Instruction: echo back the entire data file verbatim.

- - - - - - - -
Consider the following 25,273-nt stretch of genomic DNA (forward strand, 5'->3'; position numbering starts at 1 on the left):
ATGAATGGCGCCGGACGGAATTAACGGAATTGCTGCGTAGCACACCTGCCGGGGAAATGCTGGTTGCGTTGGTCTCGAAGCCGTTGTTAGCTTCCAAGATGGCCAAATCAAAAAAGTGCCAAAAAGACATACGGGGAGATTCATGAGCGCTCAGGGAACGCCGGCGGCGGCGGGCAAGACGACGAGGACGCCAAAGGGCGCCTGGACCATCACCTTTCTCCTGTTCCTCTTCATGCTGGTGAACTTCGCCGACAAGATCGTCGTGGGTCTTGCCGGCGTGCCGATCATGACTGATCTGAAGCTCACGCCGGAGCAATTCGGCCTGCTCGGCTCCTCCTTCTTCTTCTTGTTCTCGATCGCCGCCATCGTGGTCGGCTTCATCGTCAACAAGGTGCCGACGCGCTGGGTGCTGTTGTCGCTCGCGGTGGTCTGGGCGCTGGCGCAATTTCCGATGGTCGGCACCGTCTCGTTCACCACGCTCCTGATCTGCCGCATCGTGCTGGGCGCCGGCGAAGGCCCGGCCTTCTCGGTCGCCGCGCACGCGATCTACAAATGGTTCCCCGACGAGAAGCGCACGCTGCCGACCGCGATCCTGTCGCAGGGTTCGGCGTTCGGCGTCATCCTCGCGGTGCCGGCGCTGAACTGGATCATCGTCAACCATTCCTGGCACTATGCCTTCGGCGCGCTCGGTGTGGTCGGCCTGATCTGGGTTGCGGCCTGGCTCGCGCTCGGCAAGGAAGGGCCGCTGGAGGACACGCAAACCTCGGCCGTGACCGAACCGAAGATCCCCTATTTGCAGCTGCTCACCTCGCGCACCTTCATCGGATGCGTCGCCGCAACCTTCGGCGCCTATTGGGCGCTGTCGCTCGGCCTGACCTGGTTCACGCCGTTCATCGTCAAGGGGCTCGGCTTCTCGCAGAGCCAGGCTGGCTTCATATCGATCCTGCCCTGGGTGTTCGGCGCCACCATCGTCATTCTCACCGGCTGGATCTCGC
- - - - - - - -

Consider the following 25,273-nt stretch of genomic DNA (forward strand, 5'->3'; position numbering starts at 1 on the left):
ATGAATGGCGCCGGACGGAATTAACGGAATTGCTGCGTAGCACACCTGCCGGGGAAATGCTGGTTGCGTTGGTCTCGAAGCCGTTGTTAGCTTCCAAGATGGCCAAATCAAAAAAGTGCCAAAAAGACATACGGGGAGATTCATGAGCGCTCAGGGAACGCCGGCGGCGGCGGGCAAGACGACGAGGACGCCAAAGGGCGCCTGGACCATCACCTTTCTCCTGTTCCTCTTCATGCTGGTGAACTTCGCCGACAAGATCGTCGTGGGTCTTGCCGGCGTGCCGATCATGACTGATCTGAAGCTCACGCCGGAGCAATTCGGCCTGCTCGGCTCCTCCTTCTTCTTCTTGTTCTCGATCGCCGCCATCGTGGTCGGCTTCATCGTCAACAAGGTGCCGACGCGCTGGGTGCTGTTGTCGCTCGCGGTGGTCTGGGCGCTGGCGCAATTTCCGATGGTCGGCACCGTCTCGTTCACCACGCTCCTGATCTGCCGCATCGTGCTGGGCGCCGGCGAAGGCCCGGCCTTCTCGGTCGCCGCGCACGCGATCTACAAATGGTTCCCCGACGAGAAGCGCACGCTGCCGACCGCGATCCTGTCGCAGGGTTCGGCGTTCGGCGTCATCCTCGCGGTGCCGGCGCTGAACTGGATCATCGTCAACCATTCCTGGCACTATGCCTTCGGCGCGCTCGGTGTGGTCGGCCTGATCTGGGTTGCGGCCTGGCTCGCGCTCGGCAAGGAAGGGCCGCTGGAGGACACGCAAACCTCGGCCGTGACCGAACCGAAGATCCCCTATTTGCAGCTGCTCACCTCGCGCACCTTCATCGGATGCGTCGCCGCAACCTTCGGCGCCTATTGGGCGCTGTCGCTCGGCCTGACCTGGTTCACGCCGTTCATCGTCAAGGGGCTCGGCTTCTCGCAGAGCCAGGCTGGCTTCATATCGATCCTGCCCTGGGTGTTCGGCGCCACCATCGTCATTCTCACCGGCTGGATCTCGC